Roots of Somali Piracy

The problem of piracy in Somalia traces its roots to economic and environmental depredations that have taken a toll on the lives of the Somali people, especially the fisherfolk.


The international community has raised the alarm over the spate of ship abductions by Somali pirates in the Gulf of Aden, with seafarers being taken as hostages. As of this writing, there are still 92 Filipino seafarers who are in the custody of the “pirates”.

Some experts say it is the capitalist countries that have caused this problem, as they have long been doing injustice to the Somali people.

Toxic wastes + depleting water resources = piracy

Suffering from economic backwardness and virtually with no government to defend its people, the Somali coast has been the dumping site of toxic wastes from international ships passing the Gulf of Aden.

This, according to Johann Hari, a columnist for London’s Independent and who is known as an expert in Somali political affairs, had pushed the Somali people, the ones called pirates by the international community, to defend their shores.

In 2005, barrels and barrels of nuclear wastes had been washed up on the shore of Somalia after the tsunami strike, said Hari in one of his columns published in second week of April.

He said that people suffered from strange rashes, nausea and had given birth to malformed babies as a result of exposure to these toxic wastes. Later, these toxic wastes killed 300 people, he added.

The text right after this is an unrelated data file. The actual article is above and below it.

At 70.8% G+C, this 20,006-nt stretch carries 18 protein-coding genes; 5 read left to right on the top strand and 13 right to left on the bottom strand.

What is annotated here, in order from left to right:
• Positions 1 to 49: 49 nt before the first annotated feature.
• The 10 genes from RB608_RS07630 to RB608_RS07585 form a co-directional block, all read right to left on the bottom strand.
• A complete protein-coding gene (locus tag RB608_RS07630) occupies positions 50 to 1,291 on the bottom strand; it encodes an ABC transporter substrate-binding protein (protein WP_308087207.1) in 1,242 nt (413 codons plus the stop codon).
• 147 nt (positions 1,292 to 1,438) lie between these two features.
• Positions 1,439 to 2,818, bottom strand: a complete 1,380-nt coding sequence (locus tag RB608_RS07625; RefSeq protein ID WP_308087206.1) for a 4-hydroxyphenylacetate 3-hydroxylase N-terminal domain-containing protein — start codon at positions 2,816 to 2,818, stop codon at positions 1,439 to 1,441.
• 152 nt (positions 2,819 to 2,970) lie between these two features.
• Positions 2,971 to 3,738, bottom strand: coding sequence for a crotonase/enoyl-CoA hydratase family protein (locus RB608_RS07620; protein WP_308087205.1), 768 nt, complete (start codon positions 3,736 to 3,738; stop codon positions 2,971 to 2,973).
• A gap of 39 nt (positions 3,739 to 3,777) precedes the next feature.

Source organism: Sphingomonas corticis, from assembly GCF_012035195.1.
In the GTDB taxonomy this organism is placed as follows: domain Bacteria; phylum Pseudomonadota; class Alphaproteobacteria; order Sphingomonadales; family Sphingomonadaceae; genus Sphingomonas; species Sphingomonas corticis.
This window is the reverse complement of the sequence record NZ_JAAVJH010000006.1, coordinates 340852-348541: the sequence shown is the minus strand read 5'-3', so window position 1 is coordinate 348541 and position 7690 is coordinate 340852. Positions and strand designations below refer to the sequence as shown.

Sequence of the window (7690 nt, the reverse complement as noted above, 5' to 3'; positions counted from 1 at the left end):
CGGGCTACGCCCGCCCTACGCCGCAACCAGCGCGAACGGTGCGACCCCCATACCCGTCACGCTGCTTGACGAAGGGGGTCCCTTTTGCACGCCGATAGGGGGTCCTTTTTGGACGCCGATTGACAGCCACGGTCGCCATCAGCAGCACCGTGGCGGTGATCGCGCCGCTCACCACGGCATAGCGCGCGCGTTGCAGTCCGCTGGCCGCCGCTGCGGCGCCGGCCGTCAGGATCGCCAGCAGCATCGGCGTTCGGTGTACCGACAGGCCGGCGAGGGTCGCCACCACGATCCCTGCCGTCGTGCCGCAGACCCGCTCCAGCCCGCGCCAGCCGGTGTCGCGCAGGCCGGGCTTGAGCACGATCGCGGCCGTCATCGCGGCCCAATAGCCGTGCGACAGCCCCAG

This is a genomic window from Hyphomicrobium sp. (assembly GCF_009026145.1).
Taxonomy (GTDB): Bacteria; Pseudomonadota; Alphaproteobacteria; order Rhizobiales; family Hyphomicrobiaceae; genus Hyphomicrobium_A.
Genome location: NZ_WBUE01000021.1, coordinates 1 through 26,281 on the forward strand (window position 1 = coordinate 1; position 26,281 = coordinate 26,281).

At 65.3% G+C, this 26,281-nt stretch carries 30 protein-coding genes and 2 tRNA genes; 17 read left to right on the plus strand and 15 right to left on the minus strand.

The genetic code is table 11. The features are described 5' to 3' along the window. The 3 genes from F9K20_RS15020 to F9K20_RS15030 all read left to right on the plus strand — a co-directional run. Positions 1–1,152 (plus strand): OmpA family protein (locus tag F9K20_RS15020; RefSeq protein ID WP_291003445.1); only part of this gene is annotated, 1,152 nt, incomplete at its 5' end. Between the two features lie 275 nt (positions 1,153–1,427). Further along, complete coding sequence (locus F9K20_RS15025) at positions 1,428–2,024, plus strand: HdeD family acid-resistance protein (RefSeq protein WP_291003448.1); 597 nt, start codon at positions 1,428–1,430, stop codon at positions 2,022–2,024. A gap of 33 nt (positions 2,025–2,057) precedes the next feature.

The situation in Somalia was confirmed by United Nations (UN) Special Envoy to Somalia Ahmedou Ould Abdallah.

The UN Envoy had sounded the alarm, not only about the toxic wastes being dumped into the Somali seas, but also on the spate of illegal fishing in the area. “Because there is no effective government, there is so much irregular fishing from European and Asian countries,” he said in a statement.

The UN Envoy also disclosed that he had already asked several international non-governmental organizations (NGOs), including Global Witness, which works to break the links between natural resource exploitation, conflict, corruption, and human rights abuses worldwide, to trace the source of this illegal fishing and the illegal dumping of waste.

This phenomenon, Ould Abdallah said, helps fuel the endless civil war in Somalia as the illegal fishermen are paying corrupt Somali ministers or warlords for protection or to secure fake licenses.

The East African waters, particularly off Somalia, have huge numbers of commercial fish species, including the prized yellow fin tuna.

Reportedly, foreign trawlers use prohibited fishing equipment, including nets with very small mesh sizes and sophisticated underwater lighting systems, to lure fish to their traps.

Ould Abdallah cited the case of a Spanish trawler captured by “pirates” while illegally fishing for tuna off Somalia in April.

The “piracy” activities off Somalia have reached crisis proportions since the country sank into chaos after warlords ousted the late president Mohamed Siad Barre in 1991.

Thus, Somalia’s coastal waters have become one of the most dangerous in the world, with more than 79 ships seized by pirates in 2008 despite navy patrols.

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